“Tricks of the Trade” is one of the most well-liked sections in our magazine. Here are four of these reader-submitted woodworking tips from the many we published last year. Enjoy! And if you like what you see, consider a subscription to the magazine. The content is deep. You’ll learn a ton with each issue.
Tell us some more of your favorite tricks in the comments section at the bottom of this post!
Drill Bit as Set-up Block
Need a quick and precise way to set the fence on your router table, mortiser, drill press table saw or band saw but don’t have those fancy set-up blocks? Yes, you do – your drill bits.
Just choose the appropriate-size bit and use it as a spacer to set the fence. It also works for setting a precise distance on components of your projects.
Nevada City, California
Use Car Jacks in the Shop to Lift and Level
I have long used my car’s scissor jack for house and shop projects. When I needed to install a new set of cabinets in my shop, I realized that a pair of these jacks would be perfect for positioning and leveling them.
I clamped both scissor jacks to a scrap piece of 3/4″ stock to provide stability. I also blocked them up so the scissor extension was sufficient to lift the cabinets into position.
Inlay Stringing the Easy Way
Here is a trick I learned a few years ago from a fellow member of the St. Louis Woodworkers Guild. First, buy a hand-cranked pasta machine. Then run a sheet of veneer through it (not paper-backed veneer). Voila! Instant string inlay! Now just shape a scratch stock blade to match the width and you can add a string inlay border to your piece in very little time.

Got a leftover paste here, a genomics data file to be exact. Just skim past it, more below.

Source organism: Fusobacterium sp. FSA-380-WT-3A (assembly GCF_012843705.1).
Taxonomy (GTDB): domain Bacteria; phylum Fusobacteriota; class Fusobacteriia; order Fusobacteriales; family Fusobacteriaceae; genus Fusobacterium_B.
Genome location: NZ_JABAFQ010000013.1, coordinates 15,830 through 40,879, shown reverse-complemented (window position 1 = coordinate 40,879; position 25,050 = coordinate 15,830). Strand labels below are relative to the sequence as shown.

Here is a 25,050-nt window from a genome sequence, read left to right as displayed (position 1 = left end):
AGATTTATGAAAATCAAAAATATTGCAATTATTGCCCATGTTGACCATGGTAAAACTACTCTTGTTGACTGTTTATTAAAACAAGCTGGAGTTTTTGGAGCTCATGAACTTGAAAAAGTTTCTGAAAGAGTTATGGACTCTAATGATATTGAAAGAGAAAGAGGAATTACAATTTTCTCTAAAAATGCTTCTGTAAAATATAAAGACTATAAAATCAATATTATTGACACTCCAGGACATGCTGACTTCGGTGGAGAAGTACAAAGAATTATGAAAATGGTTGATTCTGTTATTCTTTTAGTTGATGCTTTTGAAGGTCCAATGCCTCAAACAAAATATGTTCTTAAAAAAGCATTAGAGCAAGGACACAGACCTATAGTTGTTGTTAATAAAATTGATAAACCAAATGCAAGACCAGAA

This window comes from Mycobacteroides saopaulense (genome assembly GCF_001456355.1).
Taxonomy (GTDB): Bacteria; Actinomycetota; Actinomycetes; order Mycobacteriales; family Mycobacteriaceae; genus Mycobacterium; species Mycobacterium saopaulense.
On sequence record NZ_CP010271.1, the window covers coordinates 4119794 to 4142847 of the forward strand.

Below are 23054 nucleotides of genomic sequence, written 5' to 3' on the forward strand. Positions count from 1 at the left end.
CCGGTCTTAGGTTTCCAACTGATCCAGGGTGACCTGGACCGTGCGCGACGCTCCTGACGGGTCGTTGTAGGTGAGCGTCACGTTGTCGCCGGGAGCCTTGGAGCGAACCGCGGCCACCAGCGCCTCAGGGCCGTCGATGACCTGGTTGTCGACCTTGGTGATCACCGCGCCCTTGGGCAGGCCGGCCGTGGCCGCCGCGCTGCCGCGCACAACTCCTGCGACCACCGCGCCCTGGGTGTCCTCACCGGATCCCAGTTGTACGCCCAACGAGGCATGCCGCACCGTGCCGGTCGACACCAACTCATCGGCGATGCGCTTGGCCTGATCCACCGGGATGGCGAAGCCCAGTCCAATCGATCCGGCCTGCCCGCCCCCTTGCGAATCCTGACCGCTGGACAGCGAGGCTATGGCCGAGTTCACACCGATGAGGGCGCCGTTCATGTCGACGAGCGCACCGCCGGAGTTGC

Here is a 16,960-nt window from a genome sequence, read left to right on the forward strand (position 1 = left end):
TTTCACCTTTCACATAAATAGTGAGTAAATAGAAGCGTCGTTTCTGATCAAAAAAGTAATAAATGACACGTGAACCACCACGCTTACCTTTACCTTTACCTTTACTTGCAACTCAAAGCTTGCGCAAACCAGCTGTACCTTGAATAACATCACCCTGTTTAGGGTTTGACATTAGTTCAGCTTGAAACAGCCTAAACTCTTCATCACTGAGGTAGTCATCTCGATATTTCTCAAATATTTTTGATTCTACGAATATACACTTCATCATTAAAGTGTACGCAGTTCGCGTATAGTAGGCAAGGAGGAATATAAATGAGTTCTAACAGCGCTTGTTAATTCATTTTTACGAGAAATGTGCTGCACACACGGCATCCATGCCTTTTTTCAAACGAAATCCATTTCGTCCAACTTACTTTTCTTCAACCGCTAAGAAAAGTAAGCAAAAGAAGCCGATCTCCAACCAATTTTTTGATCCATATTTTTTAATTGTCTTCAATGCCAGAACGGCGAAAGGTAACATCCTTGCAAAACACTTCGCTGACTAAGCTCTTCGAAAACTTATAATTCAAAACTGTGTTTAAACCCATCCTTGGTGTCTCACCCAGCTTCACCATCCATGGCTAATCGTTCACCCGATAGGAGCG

Pro Tip: Don’t use your wife’s pasta machine. And don’t spend a lot of money on a brand-new one. You can find them at garage sales.
St. Peters, Missouri
Universal Planing Stop
Last week, I restored a couple old Millers Falls planes for a co-worker. I wanted to give him a quick lesson on how to operate his tools, but in the middle of a bunch of cubicles, workholding is at a premium. So we came up with this quick planing stop, using only a pencil and some duct tape. Wrap the pencil in the tape, then stick it down wherever you need a planing stop. This worked so well, I am sure I will use it on my workbench at home for thin stock.
Here are some supplies and tools we find essential in our everyday work around the shop. We may receive a commission from sales referred by our links; however, we have carefully selected these products for their usefulness and quality.